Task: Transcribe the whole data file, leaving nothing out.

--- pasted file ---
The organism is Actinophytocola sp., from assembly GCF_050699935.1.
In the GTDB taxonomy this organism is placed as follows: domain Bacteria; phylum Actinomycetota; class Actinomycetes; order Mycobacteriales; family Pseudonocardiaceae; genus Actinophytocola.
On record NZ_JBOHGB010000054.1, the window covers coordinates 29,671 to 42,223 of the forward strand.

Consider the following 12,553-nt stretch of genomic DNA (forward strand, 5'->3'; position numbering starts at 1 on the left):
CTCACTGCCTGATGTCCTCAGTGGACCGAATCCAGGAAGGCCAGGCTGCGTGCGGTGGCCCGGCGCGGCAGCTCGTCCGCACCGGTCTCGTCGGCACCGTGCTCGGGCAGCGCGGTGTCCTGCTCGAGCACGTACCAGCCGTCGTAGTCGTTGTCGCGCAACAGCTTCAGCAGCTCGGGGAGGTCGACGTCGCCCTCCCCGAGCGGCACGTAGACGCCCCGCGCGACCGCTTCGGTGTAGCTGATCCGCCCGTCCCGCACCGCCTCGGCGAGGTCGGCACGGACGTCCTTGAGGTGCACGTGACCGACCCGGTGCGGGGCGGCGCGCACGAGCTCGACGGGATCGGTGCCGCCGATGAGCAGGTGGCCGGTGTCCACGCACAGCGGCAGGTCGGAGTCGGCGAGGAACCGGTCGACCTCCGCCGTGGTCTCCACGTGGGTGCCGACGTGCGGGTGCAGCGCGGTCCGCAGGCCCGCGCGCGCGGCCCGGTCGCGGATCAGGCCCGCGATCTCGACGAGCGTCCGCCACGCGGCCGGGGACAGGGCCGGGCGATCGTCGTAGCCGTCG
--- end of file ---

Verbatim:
The organism is Actinophytocola sp., from assembly GCF_050699935.1.
In the GTDB taxonomy this organism is placed as follows: domain Bacteria; phylum Actinomycetota; class Actinomycetes; order Mycobacteriales; family Pseudonocardiaceae; genus Actinophytocola.
On record NZ_JBOHGB010000054.1, the window covers coordinates 29,671 to 42,223 of the forward strand.

Consider the following 12,553-nt stretch of genomic DNA (forward strand, 5'->3'; position numbering starts at 1 on the left):
CTCACTGCCTGATGTCCTCAGTGGACCGAATCCAGGAAGGCCAGGCTGCGTGCGGTGGCCCGGCGCGGCAGCTCGTCCGCACCGGTCTCGTCGGCACCGTGCTCGGGCAGCGCGGTGTCCTGCTCGAGCACGTACCAGCCGTCGTAGTCGTTGTCGCGCAACAGCTTCAGCAGCTCGGGGAGGTCGACGTCGCCCTCCCCGAGCGGCACGTAGACGCCCCGCGCGACCGCTTCGGTGTAGCTGATCCGCCCGTCCCGCACCGCCTCGGCGAGGTCGGCACGGACGTCCTTGAGGTGCACGTGACCGACCCGGTGCGGGGCGGCGCGCACGAGCTCGACGGGATCGGTGCCGCCGATGAGCAGGTGGCCGGTGTCCACGCACAGCGGCAGGTCGGAGTCGGCGAGGAACCGGTCGACCTCCGCCGTGGTCTCCACGTGGGTGCCGACGTGCGGGTGCAGCGCGGTCCGCAGGCCCGCGCGCGCGGCCCGGTCGCGGATCAGGCCCGCGATCTCGACGAGCGTCCGCCACGCGGCCGGGGACAGGGCCGGGCGATCGTCGTAGCCGTCG